The Idiot’s Guide to the New Perspective on Paul

, posted by Kevin Jackson

It is difficult to find a brief layman’s explanation of the “New Perspectives on Paul” (NPP). To rectify the problem I humbly offer “The Idiot’s Guide to the New Perspective on Paul”

An analogy:
Imagine a church that has the following rule: EVERYONE WHO ATTENDS THIS CHURCH MUST WEAR A SUIT. The church has the rule to keep out the bums, reasoning that bums can’t afford suits.

The people in the church know very well that wearing a suit in and of itself doesn’t make one a Christian. They simply have the requirement for the purpose of excluding others who are not like them. They want the church for themselves, and want to keep the bums out.

In this analogy the root problem is that Christians want to exclude others. There is nothing inherently wrong with someone wanting to wear a suit. The problem is that they are using their preference for suits as an arbitrary rule to exclude others.

New Perspectives explained:
Among Protestant circles, Paul’s writings have generally been interpreted as a criticism of legalism (the suit in the analogy). NPP argues that Paul’s writings are instead a criticism of exclusivism (keeping the bums out).

NPP points out that during Paul’s ministry the Jewish Christians were reluctant to accept Gentiles as fellow believers. The Jews often acted in ways to prevent the inclusion of others. One way that this manifested itself was by the demand that the Gentiles follow detailed adherence to the OT law. The law was used as a way of excluding others.

NPP argues that the Jewish Christians knew that salvation came by grace through faith. Or put another way, they did not believe that following the law would save them in and of itself. NPP argues that root problem was that the Jewish Christians wanted to keep Christianity exclusive to themselves. Thus, Paul’s criticism of works should be interpreted in this light.

In short, NPP proponents argue that:
1) The Jewish Christians knew that salvation was by grace through faith, and that following the law didn’t merit salvation.
2) The Jewish Christians were using the law as grounds to exclude Gentiles from fellowship.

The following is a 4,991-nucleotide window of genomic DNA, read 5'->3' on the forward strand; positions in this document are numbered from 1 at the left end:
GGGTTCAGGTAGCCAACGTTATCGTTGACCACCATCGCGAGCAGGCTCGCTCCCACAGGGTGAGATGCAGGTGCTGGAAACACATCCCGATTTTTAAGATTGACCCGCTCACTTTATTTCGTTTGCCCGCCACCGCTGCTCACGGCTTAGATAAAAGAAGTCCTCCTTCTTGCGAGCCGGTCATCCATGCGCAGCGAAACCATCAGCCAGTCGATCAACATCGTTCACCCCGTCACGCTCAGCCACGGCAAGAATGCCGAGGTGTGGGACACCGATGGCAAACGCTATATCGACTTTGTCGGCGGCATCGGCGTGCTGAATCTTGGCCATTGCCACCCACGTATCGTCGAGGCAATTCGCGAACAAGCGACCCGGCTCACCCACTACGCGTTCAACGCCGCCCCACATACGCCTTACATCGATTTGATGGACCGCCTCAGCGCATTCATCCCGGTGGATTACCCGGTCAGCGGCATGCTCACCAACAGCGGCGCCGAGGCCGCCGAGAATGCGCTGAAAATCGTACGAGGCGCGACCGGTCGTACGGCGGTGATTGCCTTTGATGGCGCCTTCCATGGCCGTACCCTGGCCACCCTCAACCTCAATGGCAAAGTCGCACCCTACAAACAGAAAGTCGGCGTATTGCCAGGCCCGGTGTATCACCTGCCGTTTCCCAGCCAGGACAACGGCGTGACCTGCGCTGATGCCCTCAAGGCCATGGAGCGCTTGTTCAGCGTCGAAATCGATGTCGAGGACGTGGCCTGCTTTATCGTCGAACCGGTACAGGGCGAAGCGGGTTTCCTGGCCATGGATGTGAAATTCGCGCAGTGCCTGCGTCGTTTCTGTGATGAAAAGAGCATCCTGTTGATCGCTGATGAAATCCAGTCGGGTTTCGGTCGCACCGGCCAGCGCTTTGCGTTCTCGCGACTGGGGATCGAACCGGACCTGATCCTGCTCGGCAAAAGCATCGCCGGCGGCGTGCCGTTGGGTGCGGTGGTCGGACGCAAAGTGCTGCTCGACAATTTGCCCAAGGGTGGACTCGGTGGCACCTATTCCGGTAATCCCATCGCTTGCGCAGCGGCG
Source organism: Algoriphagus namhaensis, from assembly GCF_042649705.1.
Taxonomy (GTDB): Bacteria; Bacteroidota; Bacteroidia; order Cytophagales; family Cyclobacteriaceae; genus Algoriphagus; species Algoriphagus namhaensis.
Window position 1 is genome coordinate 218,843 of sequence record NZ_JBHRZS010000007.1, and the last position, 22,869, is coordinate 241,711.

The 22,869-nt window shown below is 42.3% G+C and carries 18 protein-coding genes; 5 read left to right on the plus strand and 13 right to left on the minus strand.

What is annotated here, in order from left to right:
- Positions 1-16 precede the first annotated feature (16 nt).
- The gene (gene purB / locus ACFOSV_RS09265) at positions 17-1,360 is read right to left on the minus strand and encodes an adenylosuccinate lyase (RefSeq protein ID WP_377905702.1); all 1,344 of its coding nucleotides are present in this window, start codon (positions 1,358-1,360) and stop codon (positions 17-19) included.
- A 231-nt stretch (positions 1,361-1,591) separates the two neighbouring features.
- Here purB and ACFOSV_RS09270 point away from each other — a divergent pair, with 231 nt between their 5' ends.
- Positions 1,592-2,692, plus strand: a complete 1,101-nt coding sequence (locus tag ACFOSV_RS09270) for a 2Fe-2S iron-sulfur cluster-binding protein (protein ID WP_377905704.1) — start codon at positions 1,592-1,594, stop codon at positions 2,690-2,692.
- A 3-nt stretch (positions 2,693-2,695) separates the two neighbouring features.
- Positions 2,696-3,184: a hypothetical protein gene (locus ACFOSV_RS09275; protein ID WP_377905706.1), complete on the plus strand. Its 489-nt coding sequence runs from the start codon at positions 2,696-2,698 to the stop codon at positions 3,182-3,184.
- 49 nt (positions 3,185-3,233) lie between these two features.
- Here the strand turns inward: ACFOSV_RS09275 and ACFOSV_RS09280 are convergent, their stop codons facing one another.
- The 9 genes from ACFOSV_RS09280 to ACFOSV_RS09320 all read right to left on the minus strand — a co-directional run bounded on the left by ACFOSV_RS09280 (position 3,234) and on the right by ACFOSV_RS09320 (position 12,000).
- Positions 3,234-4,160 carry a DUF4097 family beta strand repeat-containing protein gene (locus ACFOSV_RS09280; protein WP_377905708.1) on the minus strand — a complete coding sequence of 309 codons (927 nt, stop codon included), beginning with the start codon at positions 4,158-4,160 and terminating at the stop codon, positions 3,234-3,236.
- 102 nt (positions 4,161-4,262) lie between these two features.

3) Paul’s beef was with the exclusion, not with those who wanted to obey the law.

Why does this matter today?
A key component of Protestant theology is that we are saved by grace through faith, and not by works (Eph 2:8-9). During the Reformation, Luther and others appealed to Paul’s criticism of works in order to point out some of the severe abuses of the Roman Catholic Church.

If Paul’s primary concern was exclusivism, rather than works, some think that this could undermine the scriptural justification for the Reformation. Exclusivism is a different problem than works-based salvation.

My take:
I personally believe that NPP has some merits. But I also believe that the traditional Protestant view does as well. I think that both exclusivism and works salvation were addressed in the scope of Paul’s writing. I also believe that both of these views can co-exist along side each other without conflict, and in fact compliment each other.

How does this relate to the Arminian / Calvinist debate?
It is often the case that Arminians are more open to NPP. Calvinists tend to be more critical of it, though this is not always the case. John Piper is a strong critic of NPP, while NT Wright is a proponent. Both are Calvinists. I personally see no reason why Calvinists must reject NPP, as it has little to say about the definition of election or the scope of the atonement. As mentioned earlier, it does touch on certain aspects of Reformational thought, however, this is not in and of itself a good reason to reject the theory.

Further reading on NPP